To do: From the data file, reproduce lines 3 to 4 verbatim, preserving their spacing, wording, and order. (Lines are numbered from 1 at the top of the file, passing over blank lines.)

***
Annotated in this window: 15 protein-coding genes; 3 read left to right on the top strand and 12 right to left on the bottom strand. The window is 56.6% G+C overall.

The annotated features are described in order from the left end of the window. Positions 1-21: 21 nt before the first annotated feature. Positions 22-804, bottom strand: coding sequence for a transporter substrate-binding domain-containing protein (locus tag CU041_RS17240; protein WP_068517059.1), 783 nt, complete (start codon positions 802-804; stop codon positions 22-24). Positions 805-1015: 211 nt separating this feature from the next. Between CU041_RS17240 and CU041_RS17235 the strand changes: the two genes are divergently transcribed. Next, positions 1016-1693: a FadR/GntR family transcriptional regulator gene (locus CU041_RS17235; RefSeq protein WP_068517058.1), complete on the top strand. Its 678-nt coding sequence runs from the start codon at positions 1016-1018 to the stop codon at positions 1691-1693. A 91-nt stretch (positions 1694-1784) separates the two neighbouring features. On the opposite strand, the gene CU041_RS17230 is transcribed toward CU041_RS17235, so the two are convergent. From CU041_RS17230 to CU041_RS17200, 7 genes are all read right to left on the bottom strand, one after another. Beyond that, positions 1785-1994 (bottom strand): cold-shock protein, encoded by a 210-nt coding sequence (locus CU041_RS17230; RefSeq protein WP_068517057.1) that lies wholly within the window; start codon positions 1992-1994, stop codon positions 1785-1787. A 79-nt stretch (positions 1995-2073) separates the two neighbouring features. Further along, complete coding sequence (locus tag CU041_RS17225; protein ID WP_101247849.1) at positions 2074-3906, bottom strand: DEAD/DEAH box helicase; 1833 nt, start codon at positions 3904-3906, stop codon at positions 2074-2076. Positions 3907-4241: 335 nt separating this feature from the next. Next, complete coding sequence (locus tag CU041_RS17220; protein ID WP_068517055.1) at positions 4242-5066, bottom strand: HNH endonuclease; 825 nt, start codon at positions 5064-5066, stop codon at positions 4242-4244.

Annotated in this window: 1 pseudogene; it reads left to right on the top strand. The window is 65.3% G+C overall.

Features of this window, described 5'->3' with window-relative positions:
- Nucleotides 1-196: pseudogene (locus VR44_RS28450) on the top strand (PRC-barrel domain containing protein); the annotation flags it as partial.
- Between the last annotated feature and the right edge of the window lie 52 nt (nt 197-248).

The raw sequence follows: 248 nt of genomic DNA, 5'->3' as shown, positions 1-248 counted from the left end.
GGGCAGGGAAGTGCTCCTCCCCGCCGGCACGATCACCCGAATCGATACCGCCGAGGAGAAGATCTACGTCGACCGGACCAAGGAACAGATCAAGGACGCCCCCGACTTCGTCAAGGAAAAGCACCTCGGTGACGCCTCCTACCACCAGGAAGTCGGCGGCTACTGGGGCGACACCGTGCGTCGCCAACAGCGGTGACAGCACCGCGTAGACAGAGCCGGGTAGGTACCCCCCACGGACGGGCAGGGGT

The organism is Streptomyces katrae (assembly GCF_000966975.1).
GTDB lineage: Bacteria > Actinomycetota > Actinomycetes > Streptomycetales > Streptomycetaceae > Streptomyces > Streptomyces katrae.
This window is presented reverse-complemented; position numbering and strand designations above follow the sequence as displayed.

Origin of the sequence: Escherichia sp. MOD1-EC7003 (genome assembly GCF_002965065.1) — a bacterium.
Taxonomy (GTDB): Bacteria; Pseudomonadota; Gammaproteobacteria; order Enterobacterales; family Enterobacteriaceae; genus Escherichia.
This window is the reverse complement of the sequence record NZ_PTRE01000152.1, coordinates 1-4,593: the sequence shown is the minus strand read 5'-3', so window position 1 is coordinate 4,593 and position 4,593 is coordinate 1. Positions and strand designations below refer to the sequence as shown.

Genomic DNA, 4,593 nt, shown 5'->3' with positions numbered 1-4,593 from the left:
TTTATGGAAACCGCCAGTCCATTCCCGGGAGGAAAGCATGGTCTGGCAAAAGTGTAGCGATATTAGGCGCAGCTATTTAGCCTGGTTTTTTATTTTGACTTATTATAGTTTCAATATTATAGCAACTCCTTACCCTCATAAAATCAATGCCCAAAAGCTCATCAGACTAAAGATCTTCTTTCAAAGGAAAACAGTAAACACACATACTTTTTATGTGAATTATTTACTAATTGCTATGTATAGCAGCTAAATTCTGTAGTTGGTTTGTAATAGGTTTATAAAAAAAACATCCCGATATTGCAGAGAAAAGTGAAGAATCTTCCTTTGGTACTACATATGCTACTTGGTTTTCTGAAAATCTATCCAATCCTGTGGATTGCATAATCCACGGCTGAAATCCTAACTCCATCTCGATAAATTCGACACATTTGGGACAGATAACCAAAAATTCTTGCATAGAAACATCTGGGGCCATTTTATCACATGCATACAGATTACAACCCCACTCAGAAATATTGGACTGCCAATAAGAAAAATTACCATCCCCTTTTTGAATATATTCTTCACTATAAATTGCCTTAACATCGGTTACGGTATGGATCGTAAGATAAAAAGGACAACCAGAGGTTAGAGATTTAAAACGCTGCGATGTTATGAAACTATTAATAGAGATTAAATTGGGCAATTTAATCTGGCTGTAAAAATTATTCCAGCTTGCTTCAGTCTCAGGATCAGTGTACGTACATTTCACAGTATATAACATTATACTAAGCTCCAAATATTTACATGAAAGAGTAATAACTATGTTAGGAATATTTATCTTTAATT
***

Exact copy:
Annotated in this window: 1 pseudogene; it reads left to right on the top strand. The window is 65.3% G+C overall.

Features of this window, described 5'->3' with window-relative positions: